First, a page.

When only considering plug-in electric vehicles (PEV); electric vehicles whose batteries can be charged by plugging into the electricity grid, vehicles can be divided into battery electric vehicles (BEV) and plug-in hybrid electric vehicles (PHEVs) [13]. The rated capacity, maximum charging rate and electric mileage range of some types of commercially available EVs [14] are shown in Table 1. Other types are available in [14] as well.
To increase the acceptance of EVs, EV manufacturers and different municipalities started to install and provide incentives for the installation of EV charging stations. Mainly, there are three types of charging stations which are AC level 1, AC level 2, and DC fast charging. AC level 1 and 2 charging stations that feed the EV with an AC current that is converted to DC current using the onboard charging equipment where the charger is in the vehicle. They differ in their voltage and current ratings. The third type, DC fast charging, provides high DC current to the vehicle. Due to the large current, the DC fast charger must be off-board [15]. Details about the different charging stations are given in Table 2. The expected spread of different charging stations according to their convenience is shown in Figure 3.

3. Control and Operation of Electric Vehicles

To date, most EVs operate in the unidirectional energy flow only, where the energy is coming from the grid or the source to charge the EVs in what is known as Grid-to-Vehicles (G2V) [16,17]. However, in the future, with more EVs on the road and more development in the communication infrastructure, other operational modes that allow for bidirectional energy flow to and from the vehicles can be feasible. These other operational modes can be divided to vehicle to grid mode (V2G), vehicle to building mode (V2B) [18,19,20], and vehicle to vehicle mode (V2V) [21]. In the V2G mode, aggregated power from a group of EVs can be used to support the grid by providing regulation services (to stabilize the voltage and frequency) or reserve services (to meet sudden increase in demand or outage of generation unit) [22,23,24,25]. In these cases, the EV owners must be given proper incentives to allow discharging their EVs. However, the management of such process will not be done through the owners themselves since a single EV cannot provide sufficient power to the grid. This can be done through a third party, or agent. This third party can be an aggregator or a parking lot operator which coordinates the charging of EVs.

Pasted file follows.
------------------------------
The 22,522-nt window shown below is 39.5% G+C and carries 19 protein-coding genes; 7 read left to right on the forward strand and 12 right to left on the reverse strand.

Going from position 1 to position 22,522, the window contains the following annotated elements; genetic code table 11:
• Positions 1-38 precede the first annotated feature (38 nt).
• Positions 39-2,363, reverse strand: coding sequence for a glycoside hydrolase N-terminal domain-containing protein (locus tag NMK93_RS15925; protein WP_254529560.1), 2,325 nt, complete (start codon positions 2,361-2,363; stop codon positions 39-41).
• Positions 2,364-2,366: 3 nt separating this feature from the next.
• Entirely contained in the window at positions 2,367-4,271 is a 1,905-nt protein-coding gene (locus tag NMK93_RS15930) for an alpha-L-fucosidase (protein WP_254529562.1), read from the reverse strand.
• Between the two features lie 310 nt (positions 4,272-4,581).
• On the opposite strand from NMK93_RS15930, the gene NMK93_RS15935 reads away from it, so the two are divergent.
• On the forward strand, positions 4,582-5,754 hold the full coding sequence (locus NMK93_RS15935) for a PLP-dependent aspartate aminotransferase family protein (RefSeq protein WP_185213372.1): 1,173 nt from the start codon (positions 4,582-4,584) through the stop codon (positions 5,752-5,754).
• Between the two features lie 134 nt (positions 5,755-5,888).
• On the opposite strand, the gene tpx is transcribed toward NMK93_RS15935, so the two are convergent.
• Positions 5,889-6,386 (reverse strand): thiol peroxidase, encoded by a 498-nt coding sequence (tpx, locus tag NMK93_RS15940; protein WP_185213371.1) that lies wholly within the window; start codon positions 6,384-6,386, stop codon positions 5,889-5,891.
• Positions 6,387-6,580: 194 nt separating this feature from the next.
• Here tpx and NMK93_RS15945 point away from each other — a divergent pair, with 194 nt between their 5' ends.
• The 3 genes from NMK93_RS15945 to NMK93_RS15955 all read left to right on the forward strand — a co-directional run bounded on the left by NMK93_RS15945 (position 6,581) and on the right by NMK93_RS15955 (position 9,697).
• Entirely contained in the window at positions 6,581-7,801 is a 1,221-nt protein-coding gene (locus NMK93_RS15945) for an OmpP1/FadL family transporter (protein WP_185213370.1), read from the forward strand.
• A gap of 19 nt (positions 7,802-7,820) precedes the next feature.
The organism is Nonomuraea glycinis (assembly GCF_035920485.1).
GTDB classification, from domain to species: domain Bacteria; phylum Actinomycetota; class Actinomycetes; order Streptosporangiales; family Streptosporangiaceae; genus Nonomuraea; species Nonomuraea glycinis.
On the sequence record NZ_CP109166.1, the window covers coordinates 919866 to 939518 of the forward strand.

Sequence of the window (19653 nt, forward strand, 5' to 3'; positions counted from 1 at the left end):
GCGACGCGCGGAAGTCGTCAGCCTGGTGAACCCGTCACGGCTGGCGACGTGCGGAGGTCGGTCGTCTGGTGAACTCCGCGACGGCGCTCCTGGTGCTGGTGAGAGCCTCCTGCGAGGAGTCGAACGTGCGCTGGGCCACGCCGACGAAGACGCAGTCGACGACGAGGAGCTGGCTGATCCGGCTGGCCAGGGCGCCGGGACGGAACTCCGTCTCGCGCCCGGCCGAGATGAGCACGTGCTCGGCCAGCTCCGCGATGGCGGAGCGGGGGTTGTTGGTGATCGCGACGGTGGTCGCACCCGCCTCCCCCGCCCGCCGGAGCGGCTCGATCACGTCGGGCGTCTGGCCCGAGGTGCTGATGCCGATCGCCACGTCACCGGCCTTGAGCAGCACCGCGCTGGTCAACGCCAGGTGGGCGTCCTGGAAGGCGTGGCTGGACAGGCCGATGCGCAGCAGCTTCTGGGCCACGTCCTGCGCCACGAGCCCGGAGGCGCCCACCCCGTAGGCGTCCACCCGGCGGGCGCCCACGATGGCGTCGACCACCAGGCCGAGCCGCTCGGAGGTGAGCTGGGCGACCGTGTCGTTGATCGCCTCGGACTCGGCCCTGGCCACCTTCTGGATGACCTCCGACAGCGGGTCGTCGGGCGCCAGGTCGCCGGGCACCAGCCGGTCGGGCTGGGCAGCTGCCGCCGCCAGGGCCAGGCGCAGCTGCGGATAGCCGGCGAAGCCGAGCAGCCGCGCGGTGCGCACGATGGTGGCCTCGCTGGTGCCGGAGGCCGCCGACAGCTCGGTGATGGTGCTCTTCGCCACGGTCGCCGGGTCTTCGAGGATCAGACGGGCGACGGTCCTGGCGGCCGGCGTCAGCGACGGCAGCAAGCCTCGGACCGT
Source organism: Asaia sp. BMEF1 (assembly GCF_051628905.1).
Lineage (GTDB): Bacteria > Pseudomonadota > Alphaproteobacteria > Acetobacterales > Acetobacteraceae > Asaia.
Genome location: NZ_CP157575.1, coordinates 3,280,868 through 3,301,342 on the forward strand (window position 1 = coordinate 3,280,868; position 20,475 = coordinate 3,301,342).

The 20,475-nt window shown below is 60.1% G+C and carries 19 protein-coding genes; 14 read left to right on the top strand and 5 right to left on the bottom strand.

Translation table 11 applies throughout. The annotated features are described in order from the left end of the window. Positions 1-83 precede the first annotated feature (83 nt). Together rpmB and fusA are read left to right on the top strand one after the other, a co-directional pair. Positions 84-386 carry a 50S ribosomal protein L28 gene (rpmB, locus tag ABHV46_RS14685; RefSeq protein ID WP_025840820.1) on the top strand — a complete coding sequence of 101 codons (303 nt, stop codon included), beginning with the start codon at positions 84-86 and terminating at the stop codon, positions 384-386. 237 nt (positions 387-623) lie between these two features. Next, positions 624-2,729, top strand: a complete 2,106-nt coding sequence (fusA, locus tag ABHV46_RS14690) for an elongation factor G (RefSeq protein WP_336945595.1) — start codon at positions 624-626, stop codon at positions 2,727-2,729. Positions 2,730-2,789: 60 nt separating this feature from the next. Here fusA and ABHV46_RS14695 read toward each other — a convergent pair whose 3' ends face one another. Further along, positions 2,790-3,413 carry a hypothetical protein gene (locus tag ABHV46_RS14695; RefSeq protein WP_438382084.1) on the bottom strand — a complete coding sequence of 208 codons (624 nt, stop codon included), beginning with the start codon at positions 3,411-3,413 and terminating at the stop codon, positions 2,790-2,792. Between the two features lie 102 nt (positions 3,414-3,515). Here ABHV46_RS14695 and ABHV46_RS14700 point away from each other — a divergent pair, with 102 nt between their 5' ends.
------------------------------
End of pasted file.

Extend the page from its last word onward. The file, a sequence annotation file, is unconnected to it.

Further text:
In the V2B mode, the EV or the EVs can be integrated in the building energy management to minimize the cost of electricity for the owner or to use the EV as a storage to store excess power from renewable energy resource that might by on the top of the building (e.g., photovoltaic modules), and provide this energy back when there is a deficit in the supply.
In the V2V mode, energy flow among different EVs is allowed. This can be used by a parking lot operator that tries to maximize its profits by purchasing energy from the energy market and allocating this energy among the EVs according to the different owners’ preferences. In all cases of bidirectional power flow, battery degradation costs and reduced life time should be taken into consideration. Therefore, to control and coordinate the power flow, different control and optimization algorithms have been introduced in the literature. These algorithms vary widely between just mitigating the negative impacts of EV charging on the smart grid to making profits by the EV owners via participating as distributed resources [26].
In the first part of this paper, a general categorization for EV charge management algorithms is discussed. In the second part, the stochastic and the real time dispatching issues related to EV charge management are explored.

3.1. Deterministic Control Approaches

Integrating large numbers of EVs to the smart grid can cause considerable negative impacts. While the global, or system-wide, negative impacts on the bulk power system are likely only at large EV penetration levels [27], localized impacts on the distribution system are expected to be more significant even at moderate penetration levels. However, it was shown that with adequate management, the negative impacts of EVs can be reduced and the penetration depth of electric vehicles can be increased [28]. Several strategies have been introduced in order to control EV charging to prevent negative impacts on the grid. These can be classified into centralized, decentralized, and autonomous charging control strategies.

3.1.1. Centralized Charging Control

Many methods of EV charge management have focused on centralized control methods [22,23,24,25]. In centralized scheduling and control, the control algorithm of EVs is done centrally after collecting all the information about the EVs status and owners` preferences as well as other system data, such as market prices and system constraints and loading. The central controller can be an aggregator or the system operator. Centralized controllers usually result in the optimal utilization of the system resources but need a mature communication infrastructure [29]. Figure 4 shows a schematic for the centralized control method, where all data from the different participants in the system are sent to the main controller that processes all the data and sends back reference signals to be followed by different entities.
In [22], the authors used a control algorithm that uses the EV as another voltage control device in the system to mitigate the intermittency of distributed solar generations. The control algorithm consists of two stages where coordination between the EVs and the on-line tap changing transformer is done in the first stage. Then, in the second stage, a correction is made to the EV charging/discharging to provide a fast response to the fluctuation in the solar energy. The algorithm performed well in mitigating the overvoltage/under voltage problems in the system. However, the mobility of the EVs was not taken into consideration.